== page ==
The LA Times reports distribution centers employ nearly 900,000 workers in the US. More than 10% of those workers reside in California. Roughly 50% of US containerized imports arrive through the ports of LA and Long Beach making the greater Los Angeles region a natural hub for distribution centers and subsequently ecommerce. The types of jobs these distribution centers create range from forklift drivers to customer service reps to technical jobs like system programmers.
Tech evangelists love to envision their online orders being fetched and fulfilled by a fleet of robots in a fully automated, pristine warehouse. While some companies are well on their way to accomplishing this vision, the vast majority of distribution and ecommerce activities still operate in highly manual environments with some automation.
Most companies process ecommerce orders through a warehouse management system (WMS). When a consumer places an order online, the order 'drops' and the warehouse team will need to pick and process and ship the order within a designated time frame, typically one business day.
Once the order is confirmed in inventory, modern WMS systems create a route optimized for efficient inventory picking. The warehouse employee using a wearable is guided to the exact location to fetch the orders via an optimized route.The inventory is then scanned and brought to a prep area for packaging and labeling.
While automation plays a significant role in keeping ecommerce orders flowing, the distribution operation still requires a lot of direct human involvement. At least for now...
Companies at the helm of automation
When we think about the harbingers of enterprise automation, shoe companies don't immediately come to mind. However, Skechers, the number four selling shoe brand in the US, serves as a leading example of the future of distribution and ecommerce. Meanwhile, Supply Chain Digital ranks shoe ecommerce giant, Zappos as the most automated distribution company in the US.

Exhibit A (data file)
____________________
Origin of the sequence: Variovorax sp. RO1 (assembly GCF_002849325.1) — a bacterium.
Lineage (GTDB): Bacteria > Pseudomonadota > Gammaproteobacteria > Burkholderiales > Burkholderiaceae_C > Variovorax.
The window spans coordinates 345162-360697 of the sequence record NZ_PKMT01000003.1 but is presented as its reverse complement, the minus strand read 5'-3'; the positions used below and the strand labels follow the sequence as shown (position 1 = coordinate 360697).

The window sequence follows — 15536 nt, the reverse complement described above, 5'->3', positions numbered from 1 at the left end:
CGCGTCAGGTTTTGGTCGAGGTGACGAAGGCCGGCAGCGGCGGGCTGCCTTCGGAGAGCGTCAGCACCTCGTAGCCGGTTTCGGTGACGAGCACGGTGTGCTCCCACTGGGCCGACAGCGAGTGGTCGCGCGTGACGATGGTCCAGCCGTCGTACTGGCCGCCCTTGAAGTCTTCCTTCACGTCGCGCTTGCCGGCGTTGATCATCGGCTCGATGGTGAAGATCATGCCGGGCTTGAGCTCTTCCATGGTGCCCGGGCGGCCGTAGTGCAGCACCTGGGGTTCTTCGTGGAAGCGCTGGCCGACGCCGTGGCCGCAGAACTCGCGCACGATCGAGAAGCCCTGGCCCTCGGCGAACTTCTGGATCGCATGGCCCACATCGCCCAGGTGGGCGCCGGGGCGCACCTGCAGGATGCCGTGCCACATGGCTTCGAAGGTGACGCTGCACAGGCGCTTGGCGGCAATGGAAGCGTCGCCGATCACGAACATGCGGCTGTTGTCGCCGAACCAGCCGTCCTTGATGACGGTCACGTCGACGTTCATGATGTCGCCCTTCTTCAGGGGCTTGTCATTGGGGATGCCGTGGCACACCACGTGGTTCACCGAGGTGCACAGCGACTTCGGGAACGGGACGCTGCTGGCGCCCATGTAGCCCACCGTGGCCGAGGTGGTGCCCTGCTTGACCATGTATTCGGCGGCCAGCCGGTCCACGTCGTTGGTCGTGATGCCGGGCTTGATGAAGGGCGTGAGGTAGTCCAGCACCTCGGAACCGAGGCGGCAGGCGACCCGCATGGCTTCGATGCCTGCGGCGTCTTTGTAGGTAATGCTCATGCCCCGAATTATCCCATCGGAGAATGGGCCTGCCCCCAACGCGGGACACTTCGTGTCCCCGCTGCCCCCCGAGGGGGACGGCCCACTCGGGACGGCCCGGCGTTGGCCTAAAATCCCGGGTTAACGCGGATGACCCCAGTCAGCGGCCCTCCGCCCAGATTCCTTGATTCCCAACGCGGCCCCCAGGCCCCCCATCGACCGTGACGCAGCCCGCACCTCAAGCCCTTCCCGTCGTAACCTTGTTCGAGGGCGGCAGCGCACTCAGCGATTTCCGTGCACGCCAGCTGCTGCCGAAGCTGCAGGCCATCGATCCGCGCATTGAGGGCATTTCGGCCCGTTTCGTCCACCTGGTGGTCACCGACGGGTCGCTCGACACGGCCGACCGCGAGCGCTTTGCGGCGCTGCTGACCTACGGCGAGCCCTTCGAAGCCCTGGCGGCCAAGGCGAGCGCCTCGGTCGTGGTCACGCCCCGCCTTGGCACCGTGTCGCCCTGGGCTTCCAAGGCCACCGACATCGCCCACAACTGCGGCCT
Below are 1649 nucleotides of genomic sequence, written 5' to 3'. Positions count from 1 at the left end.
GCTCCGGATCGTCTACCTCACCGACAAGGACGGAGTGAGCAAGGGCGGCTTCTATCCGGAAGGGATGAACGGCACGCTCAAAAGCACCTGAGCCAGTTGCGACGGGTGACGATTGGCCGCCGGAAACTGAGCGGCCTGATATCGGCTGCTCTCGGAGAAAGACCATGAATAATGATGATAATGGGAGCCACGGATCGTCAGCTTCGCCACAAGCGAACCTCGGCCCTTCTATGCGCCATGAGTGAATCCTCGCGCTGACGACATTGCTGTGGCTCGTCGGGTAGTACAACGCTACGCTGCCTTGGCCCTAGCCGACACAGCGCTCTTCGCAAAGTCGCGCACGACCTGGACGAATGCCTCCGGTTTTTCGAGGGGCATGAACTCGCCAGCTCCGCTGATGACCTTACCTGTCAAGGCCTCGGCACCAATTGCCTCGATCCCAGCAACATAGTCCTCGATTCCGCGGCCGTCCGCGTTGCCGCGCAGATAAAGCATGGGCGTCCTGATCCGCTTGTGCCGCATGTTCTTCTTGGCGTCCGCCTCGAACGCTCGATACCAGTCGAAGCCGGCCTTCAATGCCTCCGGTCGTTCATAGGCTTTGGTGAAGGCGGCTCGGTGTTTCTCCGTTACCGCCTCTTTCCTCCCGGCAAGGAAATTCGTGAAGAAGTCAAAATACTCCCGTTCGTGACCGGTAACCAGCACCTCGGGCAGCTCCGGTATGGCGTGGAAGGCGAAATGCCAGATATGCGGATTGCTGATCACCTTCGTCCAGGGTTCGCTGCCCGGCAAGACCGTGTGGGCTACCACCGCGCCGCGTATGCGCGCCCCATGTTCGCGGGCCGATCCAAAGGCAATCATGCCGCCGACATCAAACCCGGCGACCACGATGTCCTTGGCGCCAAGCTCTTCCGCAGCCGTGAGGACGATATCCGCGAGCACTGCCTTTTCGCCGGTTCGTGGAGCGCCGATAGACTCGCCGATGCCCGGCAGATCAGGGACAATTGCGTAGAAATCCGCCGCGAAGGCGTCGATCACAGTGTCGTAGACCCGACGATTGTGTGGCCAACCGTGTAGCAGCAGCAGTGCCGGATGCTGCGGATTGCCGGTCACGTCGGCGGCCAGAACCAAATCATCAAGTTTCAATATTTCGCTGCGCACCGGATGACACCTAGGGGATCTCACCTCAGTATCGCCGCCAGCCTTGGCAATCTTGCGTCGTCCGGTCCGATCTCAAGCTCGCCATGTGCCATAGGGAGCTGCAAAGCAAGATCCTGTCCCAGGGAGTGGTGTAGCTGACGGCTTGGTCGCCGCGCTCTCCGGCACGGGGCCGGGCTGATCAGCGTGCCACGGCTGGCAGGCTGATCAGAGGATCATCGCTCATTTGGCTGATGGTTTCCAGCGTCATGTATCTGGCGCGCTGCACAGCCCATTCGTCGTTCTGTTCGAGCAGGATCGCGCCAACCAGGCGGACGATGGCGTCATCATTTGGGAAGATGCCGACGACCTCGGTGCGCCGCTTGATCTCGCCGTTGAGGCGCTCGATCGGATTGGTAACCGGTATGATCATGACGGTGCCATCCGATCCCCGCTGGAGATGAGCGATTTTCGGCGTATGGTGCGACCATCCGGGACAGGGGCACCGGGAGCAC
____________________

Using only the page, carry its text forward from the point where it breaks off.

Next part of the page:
While the ecommerce industry still demands thousands of warehouse workers, automation shows signs of stiffing that growth. Skechers consolidated its LA area warehouses into one massive 1.82 million square foot facility in Moreno Valley, CA cutting warehouse staff from 1,200 down to 550 thanks to its robotic workforce. See a video tour of the facility here.
Many warehouse jobs fall under the temporary labor model as distribution centers beef up staffing for the holidays and peak seasons. The LA Times piece tracks October hiring trends in California and growth rates have slowed in recent years despite the uptick in ecommerce and economic activity. While ecommerce will continue to create jobs in distribution, they will likely go to fewer, more qualified people as low skilled labor becomes increasingly replaced by robotics.
Zappos CEO Tony Hsieh developed his company with the mindset of total customer service obsession. Orders from Zappos arrive within 24 hours to most location in the lower 48 states. The distribution center employs KIVA robots for its fully automated Shepherdsville, Kentucky distribution center. Zappos' parent company Amazon acquired KIVA Systems in 2012 for $775 million.
Shift to customer-centricity
Zappos devotes a large portion of its human staff to customer service. While the futuristic company deploys automated customer service aids like chatbots, it still focuses intensely on servicing their end customer which requires a savvy, personable staff.
With unprecedented convenience and pricing transparency on ecommerce sites, most B2C industries are becoming commoditized. Focusing on customer-centricity will drive job growth in customer service, sales and user experience.
As such, workers that can master digital skills as well as softer 'human' skills will find the most success in the ecommerce economy of the future.